The device, which precisely calibrates the dosage of epinephrine to counteract severe allergic reactions, costs some consumers more than $600 for a two-pack.
Turns out, the EpiPen isn’t the only product Mylan has raised the price of, reported NBC News in an article published this morning. Wells Fargo senior analyst David Maris outlined in a June report that in the last year Mylan raised prices more than 20 percent on 24 products, and more than 100 percent on seven products.
According to the NBC News article:
Politicians, from Senator Bernie Sanders to Senator Amy Klobuchar, have questioned Mylan’s price hike on the EpiPen and called for investigations into the situation.
In a statement to Mylan Senator Mark Warner said, “I am deeply concerned by this significant price increase for a product that has been on the market for more than three decades, and by Mylan’s failure to publicly explain the recent cost increase.”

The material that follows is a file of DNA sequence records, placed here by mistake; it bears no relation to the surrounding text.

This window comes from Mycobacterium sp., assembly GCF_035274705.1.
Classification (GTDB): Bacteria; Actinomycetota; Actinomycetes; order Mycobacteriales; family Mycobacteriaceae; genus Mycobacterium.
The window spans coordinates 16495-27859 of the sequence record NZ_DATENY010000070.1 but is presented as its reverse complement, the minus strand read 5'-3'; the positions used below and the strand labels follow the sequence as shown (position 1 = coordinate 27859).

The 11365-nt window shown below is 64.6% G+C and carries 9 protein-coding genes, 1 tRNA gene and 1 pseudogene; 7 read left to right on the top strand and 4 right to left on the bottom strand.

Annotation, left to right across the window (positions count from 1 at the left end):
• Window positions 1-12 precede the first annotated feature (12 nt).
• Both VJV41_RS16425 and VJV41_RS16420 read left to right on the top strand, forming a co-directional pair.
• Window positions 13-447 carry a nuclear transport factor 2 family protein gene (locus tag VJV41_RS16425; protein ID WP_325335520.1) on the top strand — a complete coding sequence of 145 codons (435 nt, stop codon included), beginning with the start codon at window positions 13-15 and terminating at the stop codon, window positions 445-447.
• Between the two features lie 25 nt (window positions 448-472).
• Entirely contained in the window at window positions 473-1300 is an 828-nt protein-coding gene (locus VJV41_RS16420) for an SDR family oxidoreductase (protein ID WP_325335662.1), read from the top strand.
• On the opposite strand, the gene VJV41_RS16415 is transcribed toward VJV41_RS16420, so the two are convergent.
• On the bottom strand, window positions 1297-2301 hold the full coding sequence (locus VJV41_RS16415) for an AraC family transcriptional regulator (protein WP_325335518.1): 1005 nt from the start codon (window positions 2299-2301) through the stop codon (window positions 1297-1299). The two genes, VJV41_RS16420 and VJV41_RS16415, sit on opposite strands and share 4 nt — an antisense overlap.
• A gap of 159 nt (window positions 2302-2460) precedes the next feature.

Earlier this week, Mylan said in a statement its prices have “changed over time to better reflect important product features and the value the product provides. We’ve made a significant investment to support the device over the past years.”
An online petition to Congress, called Stop the EpiPen Price Gouging, currently has more than 83,000 signatures.
But prescription drug prices have been rising for some time. Many medications are more expensive in the U.S. than they are elsewhere. In France, EpiPens are sold by a different company, and they cost approximately $85 for a two-pack, noted The Atlantic.
In 2007, when Mylan acquired the EpiPen, the company brought in $200 million in annual revenue. Today, the auto-injector accounts for more than $1 billion in annual sales.
Adding to the controversy are reports of executive compensation hikes. Mylan’s CEO Heather Bresch’s salary increased by nearly 700 percent from 2007 to 2015, NBC News reported. Bresch is the daughter of Democratic Senator Joe Manchin of West Virginia.
Photo credit: Mark Zaleski / AP
Filed Under: Drug Discovery